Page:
David Iben put it well when he said, ‘Volatility is not a risk we care about. What we care about is avoiding the permanent loss of capital.’ When we think about how risky a company is, we always like to look at its use of debt, since debt overload can lead to ruin. Importantly, AMN Healthcare Services, Inc. (NYSE:AMN) does carry debt. But the more important question is: how much risk is that debt creating?
When Is Debt Dangerous?
Generally speaking, debt only becomes a real problem when a company can’t easily pay it off, either by raising capital or with its own cash flow. If things get really bad, the lenders can take control of the business. However, a more usual (but still expensive) situation is where a company must dilute shareholders at a cheap share price simply to get debt under control. Of course, plenty of companies use debt to fund growth, without any negative consequences. When we think about a company’s use of debt, we first look at cash and debt together.
What Is AMN Healthcare Services’s Debt?
You can click the graphic below for the historical numbers, but it shows that AMN Healthcare Services had US$896.4m of debt in March 2021, down from US$1.09b, one year before. However, because it has a cash reserve of US$78.3m, its net debt is less, at about US$818.1m.
How Healthy Is AMN Healthcare Services’ Balance Sheet?
The latest balance sheet data shows that AMN Healthcare Services had liabilities of US$599.0m due within a year, and liabilities of US$1.15b falling due after that. Offsetting these obligations, it had cash of US$78.3m as well as receivables valued at US$700.5m due within 12 months. So it has liabilities totalling US$970.2m more than its cash and near-term receivables, combined.
While this might seem like a lot, it is not so bad since AMN Healthcare Services has a market capitalization of US$4.37b, and so it could probably strengthen its balance sheet by raising capital if it needed to. However, it is still worthwhile taking a close look at its ability to pay off debt.
We measure a company’s debt load relative to its earnings power by looking at its net debt divided by its earnings before interest, tax, depreciation, and amortization (EBITDA) and by calculating how easily its earnings before interest and tax (EBIT) cover its interest expense (interest cover). Thus we consider debt relative to earnings both with and without depreciation and amortization expenses.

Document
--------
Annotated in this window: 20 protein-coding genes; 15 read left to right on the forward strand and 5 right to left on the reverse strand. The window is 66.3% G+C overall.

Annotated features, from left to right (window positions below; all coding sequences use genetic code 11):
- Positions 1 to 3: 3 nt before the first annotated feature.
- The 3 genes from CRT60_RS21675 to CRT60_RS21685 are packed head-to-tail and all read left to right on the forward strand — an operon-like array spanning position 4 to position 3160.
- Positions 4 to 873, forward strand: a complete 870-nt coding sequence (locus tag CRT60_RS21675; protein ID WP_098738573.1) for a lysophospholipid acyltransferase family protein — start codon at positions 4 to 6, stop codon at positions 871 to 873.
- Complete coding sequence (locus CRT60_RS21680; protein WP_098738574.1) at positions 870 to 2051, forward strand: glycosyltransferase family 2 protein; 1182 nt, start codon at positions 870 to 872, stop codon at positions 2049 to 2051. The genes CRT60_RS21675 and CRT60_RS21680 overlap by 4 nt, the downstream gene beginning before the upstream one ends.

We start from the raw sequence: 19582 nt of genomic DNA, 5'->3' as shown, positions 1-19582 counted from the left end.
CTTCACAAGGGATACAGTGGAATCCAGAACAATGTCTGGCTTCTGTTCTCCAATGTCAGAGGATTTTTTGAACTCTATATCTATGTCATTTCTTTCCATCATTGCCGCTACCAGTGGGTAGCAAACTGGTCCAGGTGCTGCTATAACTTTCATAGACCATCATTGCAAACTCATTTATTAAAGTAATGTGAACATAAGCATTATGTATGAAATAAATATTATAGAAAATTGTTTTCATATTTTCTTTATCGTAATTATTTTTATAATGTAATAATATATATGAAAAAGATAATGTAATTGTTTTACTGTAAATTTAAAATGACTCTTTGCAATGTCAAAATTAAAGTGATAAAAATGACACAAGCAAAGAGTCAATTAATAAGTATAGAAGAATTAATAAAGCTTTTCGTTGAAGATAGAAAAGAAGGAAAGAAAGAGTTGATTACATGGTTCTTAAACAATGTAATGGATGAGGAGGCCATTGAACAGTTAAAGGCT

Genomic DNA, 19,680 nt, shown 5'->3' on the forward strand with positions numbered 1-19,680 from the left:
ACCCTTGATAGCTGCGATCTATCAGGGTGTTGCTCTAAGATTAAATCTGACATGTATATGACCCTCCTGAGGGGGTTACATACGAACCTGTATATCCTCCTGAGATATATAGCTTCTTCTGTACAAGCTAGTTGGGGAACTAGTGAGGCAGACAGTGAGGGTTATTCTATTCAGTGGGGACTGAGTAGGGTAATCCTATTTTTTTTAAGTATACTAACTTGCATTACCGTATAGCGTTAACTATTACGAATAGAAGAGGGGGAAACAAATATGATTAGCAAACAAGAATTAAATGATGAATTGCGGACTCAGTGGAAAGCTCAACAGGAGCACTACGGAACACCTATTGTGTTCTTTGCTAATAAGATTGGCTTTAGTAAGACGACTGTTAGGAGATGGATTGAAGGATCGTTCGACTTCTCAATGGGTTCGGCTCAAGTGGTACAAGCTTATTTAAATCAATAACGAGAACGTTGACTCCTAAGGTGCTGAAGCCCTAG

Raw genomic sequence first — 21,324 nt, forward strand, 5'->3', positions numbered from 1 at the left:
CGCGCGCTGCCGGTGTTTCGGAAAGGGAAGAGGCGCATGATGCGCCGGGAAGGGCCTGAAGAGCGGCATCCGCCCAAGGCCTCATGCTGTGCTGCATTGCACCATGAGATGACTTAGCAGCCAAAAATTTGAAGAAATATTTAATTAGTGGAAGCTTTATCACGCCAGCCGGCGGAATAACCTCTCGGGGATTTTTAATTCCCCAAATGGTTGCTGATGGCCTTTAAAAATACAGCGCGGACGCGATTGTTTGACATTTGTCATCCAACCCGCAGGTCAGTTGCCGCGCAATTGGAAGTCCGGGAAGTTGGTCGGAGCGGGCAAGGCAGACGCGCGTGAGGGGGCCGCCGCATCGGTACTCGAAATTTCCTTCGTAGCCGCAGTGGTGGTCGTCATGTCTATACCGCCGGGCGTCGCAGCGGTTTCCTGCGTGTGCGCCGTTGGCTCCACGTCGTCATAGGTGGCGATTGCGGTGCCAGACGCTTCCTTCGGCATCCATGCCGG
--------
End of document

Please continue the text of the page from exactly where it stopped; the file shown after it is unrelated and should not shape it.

AMN Healthcare Services has net debt worth 2.5 times EBITDA, which isn’t too much, but its interest cover looks a bit on the low side, with EBIT at only 4.2 times the interest expense. While these numbers do not alarm us, it’s worth noting that the cost of the company’s debt is having a real impact. Importantly, AMN Healthcare Services grew its EBIT by 33% over the last twelve months, and that growth will make it easier to handle its debt. When analysing debt levels, the balance sheet is the obvious place to start. But it is future earnings, more than anything, that will determine AMN Healthcare Services’s ability to maintain a healthy balance sheet going forward.
Finally, a company can only pay off debt with cold hard cash, not accounting profits. So it’s worth checking how much of that EBIT is backed by free cash flow. During the last three years, AMN Healthcare Services generated free cash flow amounting to a very robust 93% of its EBIT, more than we’d expect. That puts it in a very strong position to pay down debt.
The good news is that AMN Healthcare Services’s demonstrated ability to convert EBIT to free cash flow delights us like a fluffy puppy does a toddler. But truth be told we feel its interest cover does undermine this impression a bit. We would also note that Healthcare industry companies like AMN Healthcare Services commonly do use debt without problems. Zooming out, AMN Healthcare Services seems to use debt quite reasonably; and that gets the nod from us. While debt does bring risk, when used wisely it can also bring a higher return on equity. When analysing debt levels, the balance sheet is the obvious place to start. But ultimately, every company can contain risks that exist outside of the balance sheet. These risks can be hard to spot.
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